Photo of accident scene. Several container wagons and open laden log wagons lie in disarray in a waterlogged field next to the railway track. Some freight (logs and pulp packaging) is disgorged. The track itself is bent off its embankment. Further wagons stand intact on the track stratching into the distance.
Photo of the accident scene.
Freight train 360 Derailment, Te Puke, 29 January 2023
Occurrence Date
Report Publication Date
What happened
On 27 and 28 January 2023, the Bay of Plenty region was experiencing heavy rainfall. On 28 January, the crew of a KiwiRail freight train (train 385) observed and reported to Train Control a high-water level at rail bridge 85 on the East Coast Main Trunk line (ECMT) north of Te Puke.

On receipt of the information, Train Control arranged for a track inspection to be conducted to assess the risks. The track inspection occurred at an incorrect location, resulting in clearance being given for trains to resume normal operations.

At 0330 the next day, a KiwiRail freight train (train 360) conveying 39 wagons, with the same crew on board who had reported the high water the previous day, departed Kawerau rail terminal bound for Tauranga.

At about 0430 the train, travelling at approximately 60 kilometres per hour, encountered substantial floodwater across the track north of Te Puke, not far from rail bridge 85. The crew felt the locomotive drop downwards before the emergency brake activated automatically, stopping the train approximately 150 metres past the floodwater.

The crew disembarked to see what had activated the emergency brakes. They discovered that only the first five wagons were behind the locomotive, with the other 34 wagons missing. Of the five wagons behind the locomotive, four had uncoupled.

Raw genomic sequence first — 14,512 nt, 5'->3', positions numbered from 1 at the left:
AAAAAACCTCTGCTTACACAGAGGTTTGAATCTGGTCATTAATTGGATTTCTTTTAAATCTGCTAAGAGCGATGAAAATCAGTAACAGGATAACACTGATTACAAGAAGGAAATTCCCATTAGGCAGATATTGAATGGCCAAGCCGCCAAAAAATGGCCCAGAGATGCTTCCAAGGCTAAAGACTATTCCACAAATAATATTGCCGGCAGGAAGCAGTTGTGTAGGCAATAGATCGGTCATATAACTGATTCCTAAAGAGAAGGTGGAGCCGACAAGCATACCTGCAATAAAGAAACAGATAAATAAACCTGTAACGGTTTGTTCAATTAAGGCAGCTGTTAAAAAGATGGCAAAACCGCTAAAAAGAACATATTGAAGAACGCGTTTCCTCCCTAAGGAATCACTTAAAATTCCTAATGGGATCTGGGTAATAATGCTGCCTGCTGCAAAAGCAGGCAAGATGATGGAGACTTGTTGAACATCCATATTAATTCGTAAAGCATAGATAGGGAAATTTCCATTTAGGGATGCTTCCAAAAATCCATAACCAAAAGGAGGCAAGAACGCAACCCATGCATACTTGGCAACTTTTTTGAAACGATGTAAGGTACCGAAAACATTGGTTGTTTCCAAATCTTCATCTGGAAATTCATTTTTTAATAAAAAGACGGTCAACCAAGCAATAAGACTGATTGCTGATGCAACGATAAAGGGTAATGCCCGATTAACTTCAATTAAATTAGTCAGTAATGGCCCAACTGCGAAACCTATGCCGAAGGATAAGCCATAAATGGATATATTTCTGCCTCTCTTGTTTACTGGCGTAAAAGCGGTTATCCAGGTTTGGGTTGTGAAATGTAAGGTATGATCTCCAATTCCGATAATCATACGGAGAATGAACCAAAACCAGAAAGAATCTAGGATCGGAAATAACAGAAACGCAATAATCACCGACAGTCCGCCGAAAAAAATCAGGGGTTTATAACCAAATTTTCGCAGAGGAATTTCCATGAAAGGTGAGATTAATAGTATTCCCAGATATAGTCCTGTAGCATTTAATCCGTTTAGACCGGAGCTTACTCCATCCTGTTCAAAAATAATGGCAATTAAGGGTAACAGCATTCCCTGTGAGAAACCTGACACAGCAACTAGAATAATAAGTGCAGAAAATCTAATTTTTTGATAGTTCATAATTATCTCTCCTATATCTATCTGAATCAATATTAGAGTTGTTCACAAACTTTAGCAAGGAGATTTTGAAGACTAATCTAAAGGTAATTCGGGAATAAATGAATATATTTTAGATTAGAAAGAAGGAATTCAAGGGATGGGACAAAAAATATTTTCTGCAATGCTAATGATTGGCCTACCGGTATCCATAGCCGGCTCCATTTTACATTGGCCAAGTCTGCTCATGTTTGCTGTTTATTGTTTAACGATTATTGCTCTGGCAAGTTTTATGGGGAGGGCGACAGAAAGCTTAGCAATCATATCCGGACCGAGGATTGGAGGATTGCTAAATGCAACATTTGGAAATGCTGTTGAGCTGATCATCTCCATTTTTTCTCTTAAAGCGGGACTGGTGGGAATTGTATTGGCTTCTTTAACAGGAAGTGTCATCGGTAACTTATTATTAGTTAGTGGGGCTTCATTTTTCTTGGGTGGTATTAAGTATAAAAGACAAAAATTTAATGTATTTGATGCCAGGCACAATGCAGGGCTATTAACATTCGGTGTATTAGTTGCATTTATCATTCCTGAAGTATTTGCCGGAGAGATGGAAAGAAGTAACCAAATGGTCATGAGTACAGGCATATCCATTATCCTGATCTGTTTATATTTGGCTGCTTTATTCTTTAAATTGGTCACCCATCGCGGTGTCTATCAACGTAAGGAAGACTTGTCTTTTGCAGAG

It was later discovered that of those 34 wagons, 11 had derailed approximately 100 metres down the track.

The crew reboarded the locomotive and contacted Train Control before moving the locomotive and the one remaining wagon forward to higher ground.

Why it happened
The Bay of Plenty region had been experiencing heavy rainfall two days prior to the derailment. Rainfall that fell during that period overwhelmed rivers and waterways in and around Te Puke, including the drainage system along the rail corridor.

At its peak, the water level around the accident site rose approximately 3.5 metres , causing scouring and washout of the rail track’s supporting formation .

Without the supporting formation, the track was not able to support the weight of the train as it passed over the compromised section. This resulted in the decoupling and derailment of some of the wagons.

What we can learn
As the frequency of severe weather events increases, risk assessments for transport infrastructure become more significant. Therefore, ensuring hazards are identified and appropriate controls are applied is essential.

All personnel undertaking safety-critical roles should adhere to the principles underlying the application of non-technical skills to ensure that they share the same mental models and have a clear understanding of what is required of themselves and others to complete tasks safely.

Engineering systems and real-time monitoring can assist in providing accurate information with which personnel can make timely and informed decisions and ensure a safe transport system.

Who may benefit
Rail personnel, transport operators, infrastructure designers, maintainers of the infrastructure and anyone involved in planning and responding to the impacts of weather events on transport networks may benefit from the findings.